But wait, there's still more. Maybe they can fix everything in three days. Under the communications software product portfolio. The majority of the listed ActiveW product line is not ready. "ACTIVIEW. Service Management Software enables service providers to respond to customers' requests more quickly, reliably, and at less cost by checking, synthesizing, and processing thousands of customer requests simultaneously". BILLDATS. Billing Data Management Software is not ready. CONNECTVU Line and Trunk Configuration Software is not ready. This" is a comprehensive system for managing and provisioning switch resources for telephony services in telecommunication networks". Integrated Transport Management Software Solution is not ready. This, "is an operations system consisting of modules that work together to provide functionality to support the multi-vendor transport network. Network Fault Management (NFM) is not compliant. It, "employs alerting capabilities, network status displays, and remote access of network elements and operations systems to allow telecommunication service providers to centralize the surveillance and control of their networks." NetMinder. System Network Performance Software is not ready. It is, "among the world's best real-time decision support systems. It can collect more than 50,000 measurements per minute and track 20,000 simultaneous active controls to manage traffic in public switched networks." Who's minding the net?

Maybe to some all of this isn't worth a can of beans. I see at least three possible sources of bias and would very, much like to hear of more or more on these. 1) Being ignorant of the telecommunications industry I have read a bad scenario into an obscure web page where such a scenario doesn't exist, and all this really reveals is job dissatisfaction. I can only go with what I have found and assume that it is reasonably accurate. 2) Upgrade means it still works but the lawyers will never say this. The definition looks pretty clear you don't plan to provide a functinality that is already present. 3) They are only listing problem products, This may be true, though I doubt it, the glossary section does reference some products not listed on the compliance sheets (DACS III), I suspect these are future product offerings. Or similarly, the not ready products percentage wise make up only a small portion of the installed base even though the percentage of not ready releases might make up a high percentage of a product line i.e., for some reason the not ready products were not the big sellers. Who knows, maybe. Two other points bear brief mentioning. First from the frequently asked questions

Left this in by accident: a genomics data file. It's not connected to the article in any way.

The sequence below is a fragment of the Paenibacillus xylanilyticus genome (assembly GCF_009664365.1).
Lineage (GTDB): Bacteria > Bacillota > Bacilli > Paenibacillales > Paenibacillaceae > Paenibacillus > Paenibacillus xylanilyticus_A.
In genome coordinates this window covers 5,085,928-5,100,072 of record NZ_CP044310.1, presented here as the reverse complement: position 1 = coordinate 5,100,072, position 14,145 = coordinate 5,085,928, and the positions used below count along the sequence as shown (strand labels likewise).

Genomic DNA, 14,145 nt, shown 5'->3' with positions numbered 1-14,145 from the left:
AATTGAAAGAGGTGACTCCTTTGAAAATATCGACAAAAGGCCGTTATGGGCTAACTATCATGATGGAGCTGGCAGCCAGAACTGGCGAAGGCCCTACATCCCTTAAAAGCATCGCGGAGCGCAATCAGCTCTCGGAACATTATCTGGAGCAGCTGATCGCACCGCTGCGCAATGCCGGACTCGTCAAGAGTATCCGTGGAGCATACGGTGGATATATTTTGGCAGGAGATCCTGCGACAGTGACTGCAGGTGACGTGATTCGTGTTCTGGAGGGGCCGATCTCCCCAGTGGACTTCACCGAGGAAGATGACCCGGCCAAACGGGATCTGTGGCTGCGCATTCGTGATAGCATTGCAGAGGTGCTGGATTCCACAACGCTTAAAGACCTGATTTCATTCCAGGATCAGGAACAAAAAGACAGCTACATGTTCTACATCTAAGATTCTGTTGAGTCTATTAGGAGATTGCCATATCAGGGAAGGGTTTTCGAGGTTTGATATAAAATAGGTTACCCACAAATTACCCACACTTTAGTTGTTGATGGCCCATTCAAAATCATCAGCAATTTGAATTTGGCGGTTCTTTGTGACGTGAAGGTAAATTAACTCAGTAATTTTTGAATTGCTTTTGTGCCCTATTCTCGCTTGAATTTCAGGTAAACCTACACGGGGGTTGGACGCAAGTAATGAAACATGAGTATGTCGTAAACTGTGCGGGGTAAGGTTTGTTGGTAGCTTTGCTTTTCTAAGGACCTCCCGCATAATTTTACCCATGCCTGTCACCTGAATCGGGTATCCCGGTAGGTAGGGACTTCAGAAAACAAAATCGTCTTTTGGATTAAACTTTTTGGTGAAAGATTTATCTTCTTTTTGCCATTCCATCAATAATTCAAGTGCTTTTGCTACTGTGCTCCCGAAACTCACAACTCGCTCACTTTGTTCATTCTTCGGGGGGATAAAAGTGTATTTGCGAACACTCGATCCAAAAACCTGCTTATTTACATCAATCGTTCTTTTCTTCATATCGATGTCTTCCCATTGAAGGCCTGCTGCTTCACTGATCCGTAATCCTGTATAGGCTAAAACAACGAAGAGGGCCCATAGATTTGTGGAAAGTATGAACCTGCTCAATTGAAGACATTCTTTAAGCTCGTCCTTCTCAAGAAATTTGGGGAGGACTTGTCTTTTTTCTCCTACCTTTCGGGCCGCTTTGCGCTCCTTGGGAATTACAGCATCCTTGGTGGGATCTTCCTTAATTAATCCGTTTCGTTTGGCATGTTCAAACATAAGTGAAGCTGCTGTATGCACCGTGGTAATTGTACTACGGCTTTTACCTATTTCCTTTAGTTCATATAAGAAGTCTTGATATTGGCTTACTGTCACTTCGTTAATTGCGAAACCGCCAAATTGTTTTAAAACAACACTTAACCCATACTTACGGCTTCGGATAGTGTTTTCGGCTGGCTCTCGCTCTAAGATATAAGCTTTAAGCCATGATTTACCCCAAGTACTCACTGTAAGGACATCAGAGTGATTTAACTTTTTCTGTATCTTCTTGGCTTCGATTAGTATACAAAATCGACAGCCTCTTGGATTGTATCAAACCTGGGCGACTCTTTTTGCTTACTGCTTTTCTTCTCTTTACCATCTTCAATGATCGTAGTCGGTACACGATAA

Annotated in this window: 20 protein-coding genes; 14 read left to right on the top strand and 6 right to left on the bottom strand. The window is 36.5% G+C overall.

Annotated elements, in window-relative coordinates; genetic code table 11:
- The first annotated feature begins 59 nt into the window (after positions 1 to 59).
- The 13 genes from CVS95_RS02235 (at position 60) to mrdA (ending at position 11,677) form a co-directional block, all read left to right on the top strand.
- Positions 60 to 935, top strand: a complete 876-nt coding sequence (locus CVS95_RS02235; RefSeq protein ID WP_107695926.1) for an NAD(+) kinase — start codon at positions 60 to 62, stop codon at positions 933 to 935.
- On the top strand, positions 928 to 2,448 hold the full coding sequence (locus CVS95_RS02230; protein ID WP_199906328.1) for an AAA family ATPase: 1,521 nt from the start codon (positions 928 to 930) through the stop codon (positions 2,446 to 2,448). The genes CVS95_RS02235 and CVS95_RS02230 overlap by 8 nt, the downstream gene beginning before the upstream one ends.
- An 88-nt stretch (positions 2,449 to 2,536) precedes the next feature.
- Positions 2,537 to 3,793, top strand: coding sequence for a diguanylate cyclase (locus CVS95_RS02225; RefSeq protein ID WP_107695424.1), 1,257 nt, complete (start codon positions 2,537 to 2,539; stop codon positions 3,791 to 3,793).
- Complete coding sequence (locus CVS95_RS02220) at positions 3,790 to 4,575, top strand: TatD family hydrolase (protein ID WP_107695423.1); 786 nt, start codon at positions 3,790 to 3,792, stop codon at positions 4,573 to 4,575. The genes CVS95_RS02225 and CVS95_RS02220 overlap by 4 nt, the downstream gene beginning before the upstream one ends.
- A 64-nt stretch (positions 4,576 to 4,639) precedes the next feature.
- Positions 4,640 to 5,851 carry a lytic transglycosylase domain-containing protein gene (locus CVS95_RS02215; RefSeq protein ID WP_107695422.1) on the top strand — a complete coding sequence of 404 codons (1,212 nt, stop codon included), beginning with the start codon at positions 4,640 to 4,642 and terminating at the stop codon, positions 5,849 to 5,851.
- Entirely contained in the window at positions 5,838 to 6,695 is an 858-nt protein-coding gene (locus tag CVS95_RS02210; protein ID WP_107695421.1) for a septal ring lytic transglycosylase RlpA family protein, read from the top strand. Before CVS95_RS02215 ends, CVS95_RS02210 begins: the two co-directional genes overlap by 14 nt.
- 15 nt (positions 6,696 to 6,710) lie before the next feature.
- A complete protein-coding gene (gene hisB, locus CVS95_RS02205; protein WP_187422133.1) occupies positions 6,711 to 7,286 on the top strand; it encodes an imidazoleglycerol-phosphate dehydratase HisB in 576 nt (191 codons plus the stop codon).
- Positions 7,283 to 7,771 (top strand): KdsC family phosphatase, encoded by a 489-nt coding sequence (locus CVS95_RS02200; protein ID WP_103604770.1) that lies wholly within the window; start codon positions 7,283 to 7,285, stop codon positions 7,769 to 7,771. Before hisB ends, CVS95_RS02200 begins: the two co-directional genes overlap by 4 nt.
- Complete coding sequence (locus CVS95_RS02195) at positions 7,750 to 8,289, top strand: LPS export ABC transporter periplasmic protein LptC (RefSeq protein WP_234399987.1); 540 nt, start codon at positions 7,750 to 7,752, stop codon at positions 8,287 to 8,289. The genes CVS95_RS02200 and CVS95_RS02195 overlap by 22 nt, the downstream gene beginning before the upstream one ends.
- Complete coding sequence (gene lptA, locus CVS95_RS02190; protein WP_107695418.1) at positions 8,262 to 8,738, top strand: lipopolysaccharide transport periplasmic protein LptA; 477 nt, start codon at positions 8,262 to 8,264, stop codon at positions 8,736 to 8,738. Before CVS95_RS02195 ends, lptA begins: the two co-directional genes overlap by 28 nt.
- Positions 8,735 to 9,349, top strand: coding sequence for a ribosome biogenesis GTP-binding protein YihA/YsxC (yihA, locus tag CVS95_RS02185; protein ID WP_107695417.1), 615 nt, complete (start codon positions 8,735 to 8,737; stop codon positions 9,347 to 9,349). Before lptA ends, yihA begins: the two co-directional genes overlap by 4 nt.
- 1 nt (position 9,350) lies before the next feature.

"Product interfaces are being assessed in preparation for integration and interoperability testing. Lucent plans to develop interoperability test plans for each Lucent networking product group and between each Lucent networking product group. Lucent intends to test interoperability between Lucent networking products that are intended to interoperate, including embedded third party vendor products included in the generic releases of such products."

Second, I don't think there is any way to manually place a long distance phone call if the phone switch doesn't work. Well, I better end there and wish everyone a very safe and Happy New Year.

-- PD (PaulDMaher@worldnet.att.com), October 15, 1999


Thank you for your excellent efforts. Good analysis!

-- bill (bburke@rocketmail.com), October 16, 1999.

I used to work at Lucent - previously Western Electric. The 5ESS switching system is made at the Oklahoma City Works, among other places. Lucent has over 80% of the domestic switching market. The demand has been so great for the last five years - Internet growth, etc. - that Lucent can barely keep up with demand for new switching systems to keep up with ever increasing domestic demand. ( They are 24 x 7 ). I would only guess if I said we are discussing software upgrades. I will ask two relatives who still work at Lucent. I am not an engineer, but Paul is very correct - no switch, no phone.

-- SPARKY (ECOKC@HOME.COM), October 16, 1999.

I worked in the telecommunications industry until a few years ago. One of my responsibilities was planning software upgrades for switching equipment which was manufactured by Lucent, Nortel, and Siemens. Telephone operating companies are very focused on software and major upgrades occur to 5ESS switches and equivalento switches about every two years. Patches are also applied to correct any bugs that are discovered in the major upgrades. I don't think getting the 5ESS swithces upgraded will be a problem, but don't know about the other products.

-- Dave (dannco@hotmail.com), October 16, 1999.

I think the PBX's that Lucent sells to businesses, hospitals, etc. may be a much larger problem. Many small and medium sized businesses don't have people assigned to evaluate and schdule software upgrades that are offered by Lucent and other vendors. Also, some of the older equipment probably cannot be upgraded and needs to be replaced.

-- Dave (dannco@hotmail.com), October 16, 1999.